Jul 20 – 27, 2011
Alpes Congrès - Alpexpo
Europe/Paris timezone

A Novel Pixel Vertex Detector for the Belle II Experiment at SuperKEKB

Jul 22, 2011, 3:15 PM
Lesdiguières (Alpes Congrès - Alpexpo)


Alpes Congrès - Alpexpo

Parallel session talk Detector R & D and data handling Detector R & D and Data Handling


Christian Kiesling (Max-Planck-Institute for Physics)


With the completion of the first-generation experiments at asymmetric $e^+ e^-$ colliders (BaBar and Belle) studying CP violation in the B-meson system, a new era of high luminosity machines is at the horizon. We report here on the plans for future experiments on CP violation and searches for physics beyond the Standard Model at the upgraded KEKB machine in Japan (``SuperKEKB''), providing an almost two orders of magnitude higher instantaneous luminosity. Due to the much higher backgrounds expected at SuperKEKB, a massive upgrade of the Belle detector (``Belle II'') is necessary. In particular, the tracking detectors, the Central Drift Chamber and the Silicon strip vertex detector need to be replaced. Due to the expected large occupancy close to the beam pipe a pixel detector is mandatory at SuperKEKB for the precise vertex determination. We report here on the design and construction of a novel silicon pixel detector for Belle II, based on the DEPFET-technology. The DEPFET (``depleted p-channel field effect transistor'') pixel provides a high signal to noise ratio and therefore allows for thin sensors, down to 50 microns. The principles of the DEPFET technology will be explained as well as the construction of large pixel matrices where the readout ASICs are mounted at the ends of the sensors, outside of the acceptance region for particle detection. The sensors are monolithic and self-supporting and are arranged in two layers to make up the detector structure. Some details concerning the readout, mechanics and cooling schemes are also presented. Finally, we show some simulations on the expected performance of this unique vertex detector, which should be ready for installation in Belle II by the end of 2014.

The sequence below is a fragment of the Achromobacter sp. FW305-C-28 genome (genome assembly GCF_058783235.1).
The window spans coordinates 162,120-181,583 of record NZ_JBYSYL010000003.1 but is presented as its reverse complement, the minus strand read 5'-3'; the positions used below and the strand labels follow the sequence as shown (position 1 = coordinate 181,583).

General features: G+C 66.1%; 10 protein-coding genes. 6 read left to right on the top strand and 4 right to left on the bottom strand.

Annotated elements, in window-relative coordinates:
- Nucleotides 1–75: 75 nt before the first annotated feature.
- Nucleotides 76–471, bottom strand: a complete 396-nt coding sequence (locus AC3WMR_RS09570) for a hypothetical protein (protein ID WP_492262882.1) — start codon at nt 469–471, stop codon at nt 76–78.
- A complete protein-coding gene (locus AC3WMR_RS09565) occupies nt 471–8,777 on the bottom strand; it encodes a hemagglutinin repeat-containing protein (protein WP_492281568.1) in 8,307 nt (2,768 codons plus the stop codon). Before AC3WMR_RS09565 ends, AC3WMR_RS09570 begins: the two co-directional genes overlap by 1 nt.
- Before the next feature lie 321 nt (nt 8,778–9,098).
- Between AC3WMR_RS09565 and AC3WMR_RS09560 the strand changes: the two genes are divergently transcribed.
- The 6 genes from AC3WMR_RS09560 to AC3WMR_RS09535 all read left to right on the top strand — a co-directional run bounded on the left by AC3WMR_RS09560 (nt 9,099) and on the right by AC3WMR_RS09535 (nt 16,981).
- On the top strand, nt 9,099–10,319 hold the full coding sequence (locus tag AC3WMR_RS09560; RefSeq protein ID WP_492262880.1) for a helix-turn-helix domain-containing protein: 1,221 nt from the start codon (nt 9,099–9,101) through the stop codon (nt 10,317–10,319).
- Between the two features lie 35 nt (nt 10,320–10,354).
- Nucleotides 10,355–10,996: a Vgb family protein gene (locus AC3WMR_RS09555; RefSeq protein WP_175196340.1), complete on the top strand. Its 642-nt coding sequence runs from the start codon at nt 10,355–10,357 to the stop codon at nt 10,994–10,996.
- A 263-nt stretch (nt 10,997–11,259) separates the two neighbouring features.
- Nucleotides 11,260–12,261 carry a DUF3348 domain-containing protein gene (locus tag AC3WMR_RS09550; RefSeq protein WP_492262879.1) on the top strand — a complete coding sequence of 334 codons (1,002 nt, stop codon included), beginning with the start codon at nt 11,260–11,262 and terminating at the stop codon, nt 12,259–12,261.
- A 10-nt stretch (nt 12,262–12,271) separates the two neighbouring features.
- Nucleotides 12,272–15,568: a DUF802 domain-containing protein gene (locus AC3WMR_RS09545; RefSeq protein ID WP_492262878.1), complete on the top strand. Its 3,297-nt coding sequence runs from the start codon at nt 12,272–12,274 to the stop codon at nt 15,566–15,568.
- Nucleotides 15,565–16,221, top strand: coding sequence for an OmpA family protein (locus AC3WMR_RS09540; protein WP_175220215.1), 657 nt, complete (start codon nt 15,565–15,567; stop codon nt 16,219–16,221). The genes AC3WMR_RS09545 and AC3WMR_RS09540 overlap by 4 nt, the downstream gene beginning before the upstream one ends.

Primary author

Christian Kiesling (Max-Planck-Institute for Physics)

Presentation materials